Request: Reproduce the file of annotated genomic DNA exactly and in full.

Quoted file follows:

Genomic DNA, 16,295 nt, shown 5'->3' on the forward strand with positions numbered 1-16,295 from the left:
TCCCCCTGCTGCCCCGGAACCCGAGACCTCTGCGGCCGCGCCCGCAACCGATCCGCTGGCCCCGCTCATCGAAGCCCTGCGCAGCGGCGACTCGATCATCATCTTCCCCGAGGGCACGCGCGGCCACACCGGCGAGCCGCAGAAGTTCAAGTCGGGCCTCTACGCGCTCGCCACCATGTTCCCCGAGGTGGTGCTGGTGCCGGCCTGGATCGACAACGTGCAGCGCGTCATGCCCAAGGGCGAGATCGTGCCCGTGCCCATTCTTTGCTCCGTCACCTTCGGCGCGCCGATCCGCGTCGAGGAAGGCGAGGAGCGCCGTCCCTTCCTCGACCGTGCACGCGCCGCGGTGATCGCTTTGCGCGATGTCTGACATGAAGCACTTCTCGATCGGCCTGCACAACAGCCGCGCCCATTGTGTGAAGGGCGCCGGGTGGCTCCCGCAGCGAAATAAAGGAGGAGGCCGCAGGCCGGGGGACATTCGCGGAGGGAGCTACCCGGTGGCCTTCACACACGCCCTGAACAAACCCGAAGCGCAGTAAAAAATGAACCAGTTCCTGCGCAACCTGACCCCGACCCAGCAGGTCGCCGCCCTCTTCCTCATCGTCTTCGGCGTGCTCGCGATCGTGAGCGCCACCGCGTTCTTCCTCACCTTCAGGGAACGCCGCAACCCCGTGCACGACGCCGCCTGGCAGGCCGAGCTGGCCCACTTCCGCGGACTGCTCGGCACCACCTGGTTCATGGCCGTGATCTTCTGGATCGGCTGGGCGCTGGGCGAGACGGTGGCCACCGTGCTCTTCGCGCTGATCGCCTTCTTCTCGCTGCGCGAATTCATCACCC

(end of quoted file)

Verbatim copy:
Genomic DNA, 16,295 nt, shown 5'->3' on the forward strand with positions numbered 1-16,295 from the left:
TCCCCCTGCTGCCCCGGAACCCGAGACCTCTGCGGCCGCGCCCGCAACCGATCCGCTGGCCCCGCTCATCGAAGCCCTGCGCAGCGGCGACTCGATCATCATCTTCCCCGAGGGCACGCGCGGCCACACCGGCGAGCCGCAGAAGTTCAAGTCGGGCCTCTACGCGCTCGCCACCATGTTCCCCGAGGTGGTGCTGGTGCCGGCCTGGATCGACAACGTGCAGCGCGTCATGCCCAAGGGCGAGATCGTGCCCGTGCCCATTCTTTGCTCCGTCACCTTCGGCGCGCCGATCCGCGTCGAGGAAGGCGAGGAGCGCCGTCCCTTCCTCGACCGTGCACGCGCCGCGGTGATCGCTTTGCGCGATGTCTGACATGAAGCACTTCTCGATCGGCCTGCACAACAGCCGCGCCCATTGTGTGAAGGGCGCCGGGTGGCTCCCGCAGCGAAATAAAGGAGGAGGCCGCAGGCCGGGGGACATTCGCGGAGGGAGCTACCCGGTGGCCTTCACACACGCCCTGAACAAACCCGAAGCGCAGTAAAAAATGAACCAGTTCCTGCGCAACCTGACCCCGACCCAGCAGGTCGCCGCCCTCTTCCTCATCGTCTTCGGCGTGCTCGCGATCGTGAGCGCCACCGCGTTCTTCCTCACCTTCAGGGAACGCCGCAACCCCGTGCACGACGCCGCCTGGCAGGCCGAGCTGGCCCACTTCCGCGGACTGCTCGGCACCACCTGGTTCATGGCCGTGATCTTCTGGATCGGCTGGGCGCTGGGCGAGACGGTGGCCACCGTGCTCTTCGCGCTGATCGCCTTCTTCTCGCTGCGCGAATTCATCACCC